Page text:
For example, if no contact has been established with a key decision-maker or key influencer in a target organization, assigning any probability beyond zero per cent is foolhardy and will only falsely inflate the size and value of the sales pipeline. Assigning predetermined and correct probabilities to the sales process will help in identifying risks, and in achieving the desired sales targets.

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To achieve your desired sales target, each stage of the pipeline must be tightly managed

Based on the market sector and experience, a sales professional having a quarterly target of say $400,000 will need at least 4x of their stated target in the ‘contact established’ stage of the sales pipeline to meet the quarter-end target goal.

Knowing the deal value of the pipeline of their team at any time is an essential responsibility for any sales manager. But that is only part of it. A critical aspect of pipeline management is to ensure that the sales team is dealing with companies that have the budget (B), that the person(s) they are dealing with have the authority (A) and there is a real need (N). Assigning a predetermined BAN score to pipeline management will ensure its validity.

Having a robust pipeline management framework is critical to identifying and knowing if the sales team is functioning to full capacity – and if the business is really going to make it or not.

It is too important a task to be left to others and calls for regular and structured discussions with the sales management team to confirm the constant accuracy of the pipeline. The pipeline should be shared across other business functions including marketing, finance and manufacturing, so there are no surprises at month-end.

If you don’t get noticed, you don’t have anything. You just have to be noticed, but the art is in getting noticed naturally, without screaming or without tricks.”

Leo Burnett, advertising pioneer
Account management process

A structured account management process has two primary components of the account planning and the account review process:

Account planning process:
Every good sales professional will have a structured account plan for all major accounts. The account plan should articulate the prospect’s business, its compelling rationale to consider the proposition on offer, its end-user needs and others. Sales professionals should know the nature of any compelling event that might trigger a sales opportunity (like M&A, right-sizing, cost reduction efforts, growth or lack of it, etc). The account plan will also clearly identify the opportunity size, possibilities for all products, and key competitor strengths and weaknesses review. Other pertinent factors in an account plan should clearly identify all the key decision-makers and influencers and the plans to engage with each of them. Knowing the account well will help any sales professional offer a compelling value proposition to each and every potential customer.

Account review process:
There needs to be review process at all levels of the hierarchy of the company. Of course the number of accounts that are reviewed at the highest levels will only be limited to the largest opportunities. Every sales manager, sales director or higher will need to conduct a review of the opportunities of their team, to identify potential weaknesses and identify areas where they could better support the sales folks. The account review of the largest opportunities needs be cross-functional, as it should intend to get all the functions in the company engaged to achieve a win for the sales team. A cross-functional account review of the largest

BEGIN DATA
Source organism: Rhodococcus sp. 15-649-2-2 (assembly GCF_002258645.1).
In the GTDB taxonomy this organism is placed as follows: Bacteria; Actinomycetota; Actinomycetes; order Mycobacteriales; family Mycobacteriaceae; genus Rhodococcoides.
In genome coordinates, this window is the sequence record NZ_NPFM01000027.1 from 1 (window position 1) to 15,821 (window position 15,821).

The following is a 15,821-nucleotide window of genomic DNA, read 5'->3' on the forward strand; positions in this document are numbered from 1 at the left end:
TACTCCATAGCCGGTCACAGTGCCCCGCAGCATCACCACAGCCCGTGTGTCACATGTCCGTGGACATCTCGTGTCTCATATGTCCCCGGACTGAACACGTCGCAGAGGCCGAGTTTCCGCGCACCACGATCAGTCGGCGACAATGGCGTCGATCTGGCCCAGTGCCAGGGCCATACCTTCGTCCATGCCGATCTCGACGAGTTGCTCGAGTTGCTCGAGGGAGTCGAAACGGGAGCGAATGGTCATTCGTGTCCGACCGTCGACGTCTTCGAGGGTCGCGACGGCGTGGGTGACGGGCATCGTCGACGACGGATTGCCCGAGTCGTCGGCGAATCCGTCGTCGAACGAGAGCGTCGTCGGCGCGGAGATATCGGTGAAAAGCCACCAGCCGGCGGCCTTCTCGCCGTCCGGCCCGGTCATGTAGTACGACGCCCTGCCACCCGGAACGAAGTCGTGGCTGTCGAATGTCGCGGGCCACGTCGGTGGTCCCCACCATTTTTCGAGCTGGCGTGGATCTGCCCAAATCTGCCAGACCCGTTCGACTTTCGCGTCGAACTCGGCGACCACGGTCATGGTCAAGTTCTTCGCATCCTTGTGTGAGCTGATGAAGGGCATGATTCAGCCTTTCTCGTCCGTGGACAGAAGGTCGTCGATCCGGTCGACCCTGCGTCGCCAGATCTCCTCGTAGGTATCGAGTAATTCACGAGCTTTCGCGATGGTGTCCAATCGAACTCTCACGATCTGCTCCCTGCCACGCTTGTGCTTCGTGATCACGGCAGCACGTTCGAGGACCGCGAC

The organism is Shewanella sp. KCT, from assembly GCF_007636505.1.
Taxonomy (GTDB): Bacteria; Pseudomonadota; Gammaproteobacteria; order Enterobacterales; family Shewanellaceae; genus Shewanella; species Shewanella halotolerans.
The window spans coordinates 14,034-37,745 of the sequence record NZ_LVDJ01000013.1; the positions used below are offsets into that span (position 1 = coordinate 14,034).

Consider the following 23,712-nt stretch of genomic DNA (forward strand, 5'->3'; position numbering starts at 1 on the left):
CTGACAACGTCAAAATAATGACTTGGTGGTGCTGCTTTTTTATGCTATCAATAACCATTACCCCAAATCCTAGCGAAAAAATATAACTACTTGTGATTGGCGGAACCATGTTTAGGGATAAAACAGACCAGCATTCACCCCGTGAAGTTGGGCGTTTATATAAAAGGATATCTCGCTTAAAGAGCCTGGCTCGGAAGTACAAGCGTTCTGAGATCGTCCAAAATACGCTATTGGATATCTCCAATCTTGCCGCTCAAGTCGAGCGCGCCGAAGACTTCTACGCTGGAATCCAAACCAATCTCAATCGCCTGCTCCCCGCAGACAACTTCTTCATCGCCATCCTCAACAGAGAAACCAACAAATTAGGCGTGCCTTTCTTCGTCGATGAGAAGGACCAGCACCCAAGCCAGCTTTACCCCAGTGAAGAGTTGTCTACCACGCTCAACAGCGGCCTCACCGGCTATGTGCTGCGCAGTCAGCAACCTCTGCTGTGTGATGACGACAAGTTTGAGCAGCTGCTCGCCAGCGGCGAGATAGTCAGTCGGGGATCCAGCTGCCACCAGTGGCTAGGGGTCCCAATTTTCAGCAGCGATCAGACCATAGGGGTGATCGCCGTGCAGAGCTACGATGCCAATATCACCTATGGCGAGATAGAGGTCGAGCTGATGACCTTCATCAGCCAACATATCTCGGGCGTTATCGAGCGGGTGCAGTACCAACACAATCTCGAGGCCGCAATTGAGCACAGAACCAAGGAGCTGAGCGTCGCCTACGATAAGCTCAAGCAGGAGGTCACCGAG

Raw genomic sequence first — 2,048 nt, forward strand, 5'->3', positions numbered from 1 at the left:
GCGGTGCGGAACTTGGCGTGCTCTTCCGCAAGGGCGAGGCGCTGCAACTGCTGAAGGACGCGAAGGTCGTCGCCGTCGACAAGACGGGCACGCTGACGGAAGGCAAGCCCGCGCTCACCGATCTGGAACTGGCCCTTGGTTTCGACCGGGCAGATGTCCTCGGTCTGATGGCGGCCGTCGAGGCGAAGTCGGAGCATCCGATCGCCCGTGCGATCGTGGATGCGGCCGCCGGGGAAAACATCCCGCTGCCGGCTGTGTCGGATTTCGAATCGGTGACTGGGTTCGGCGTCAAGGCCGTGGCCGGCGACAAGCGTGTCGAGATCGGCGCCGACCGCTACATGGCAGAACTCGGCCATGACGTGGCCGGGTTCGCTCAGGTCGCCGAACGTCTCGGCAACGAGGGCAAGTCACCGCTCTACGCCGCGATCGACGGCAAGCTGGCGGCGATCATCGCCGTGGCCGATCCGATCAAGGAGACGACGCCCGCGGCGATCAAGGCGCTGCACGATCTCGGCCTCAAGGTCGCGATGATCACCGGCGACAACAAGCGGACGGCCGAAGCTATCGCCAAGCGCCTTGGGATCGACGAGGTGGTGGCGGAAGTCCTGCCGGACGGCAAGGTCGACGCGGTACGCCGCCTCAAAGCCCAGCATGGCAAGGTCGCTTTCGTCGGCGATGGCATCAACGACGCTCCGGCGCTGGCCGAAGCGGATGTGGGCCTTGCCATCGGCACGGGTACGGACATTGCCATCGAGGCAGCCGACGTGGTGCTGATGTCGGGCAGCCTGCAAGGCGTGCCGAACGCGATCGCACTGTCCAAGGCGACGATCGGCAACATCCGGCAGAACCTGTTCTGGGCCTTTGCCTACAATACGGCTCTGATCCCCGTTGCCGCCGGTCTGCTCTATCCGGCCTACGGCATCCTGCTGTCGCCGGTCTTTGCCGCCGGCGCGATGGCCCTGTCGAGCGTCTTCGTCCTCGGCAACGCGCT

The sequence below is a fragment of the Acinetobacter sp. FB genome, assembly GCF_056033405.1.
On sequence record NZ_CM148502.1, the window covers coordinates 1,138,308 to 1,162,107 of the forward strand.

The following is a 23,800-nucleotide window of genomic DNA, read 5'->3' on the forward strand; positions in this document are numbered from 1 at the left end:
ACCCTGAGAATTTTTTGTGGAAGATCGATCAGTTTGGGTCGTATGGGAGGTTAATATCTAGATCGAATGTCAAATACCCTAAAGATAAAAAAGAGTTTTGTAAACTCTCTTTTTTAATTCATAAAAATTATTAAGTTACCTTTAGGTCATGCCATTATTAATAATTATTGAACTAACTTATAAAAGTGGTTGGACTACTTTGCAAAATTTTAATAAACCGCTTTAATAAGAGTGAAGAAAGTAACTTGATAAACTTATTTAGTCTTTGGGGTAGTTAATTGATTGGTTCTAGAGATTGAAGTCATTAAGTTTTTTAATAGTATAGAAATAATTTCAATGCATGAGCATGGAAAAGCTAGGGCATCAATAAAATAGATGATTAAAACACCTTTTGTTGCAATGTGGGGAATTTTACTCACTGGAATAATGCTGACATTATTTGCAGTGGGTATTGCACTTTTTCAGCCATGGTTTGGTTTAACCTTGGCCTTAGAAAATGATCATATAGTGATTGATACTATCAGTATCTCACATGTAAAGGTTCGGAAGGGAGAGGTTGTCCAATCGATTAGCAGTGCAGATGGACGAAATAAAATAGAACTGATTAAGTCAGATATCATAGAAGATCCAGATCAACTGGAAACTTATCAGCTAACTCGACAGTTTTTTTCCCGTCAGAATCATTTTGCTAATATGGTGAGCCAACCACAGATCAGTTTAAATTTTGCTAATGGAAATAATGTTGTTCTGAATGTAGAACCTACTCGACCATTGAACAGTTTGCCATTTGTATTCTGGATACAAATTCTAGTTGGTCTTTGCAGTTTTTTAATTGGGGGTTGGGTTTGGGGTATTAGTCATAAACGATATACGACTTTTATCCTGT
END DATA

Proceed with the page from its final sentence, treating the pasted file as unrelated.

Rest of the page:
opportunities will also help identify risks and inconsistencies in the pipeline.

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Systems

The sales team is hired to sell, and should not be overloaded with bureaucratic paperwork and back-office duties. Any sales team that spends less than 75% of its time out selling, meeting customers and new prospects is not doing what it is supposed to. Automated sales support systems should be put in place, or cheap clerical support hired to carry out the back-office sales administration functions. There is a high opportunity cost for any business that uses its sales teams to do back-office work. To maintain the integrity of the sales pipeline, it is worthwhile investing in systems to automate opportunity management of the sales pipeline. There are much affordable pay per user monthly solutions available in the market.

 

Sales management and leadership teams

It is often misunderstood that a good sales manager has to be good sales professional. A good sales person often does not necessarily make a good sales manager. A good manager might make a good sales person. Beyond the traditional competencies required of a manager, the art of managing a sales team requires that the person leading the sales team must be inspiring, motivating and fair. The sales management team’s primary goal is to ensure that there are no risks to achieving the sales targets. It is the sales manager’s responsibility to ensure that the team is able to and can deliver the targets given to it. He or she will often be expected to be a fair arbiter of conflicts within their teams.

Even with a fantastic sales team, having a bad manager can de-motivate the top performers, resulting in the risk of them leaving the company. It is essential, therefore, to pay special attention to the person hired to lead this very critical and important function.


JohnLincoln.oneThe business growth hacker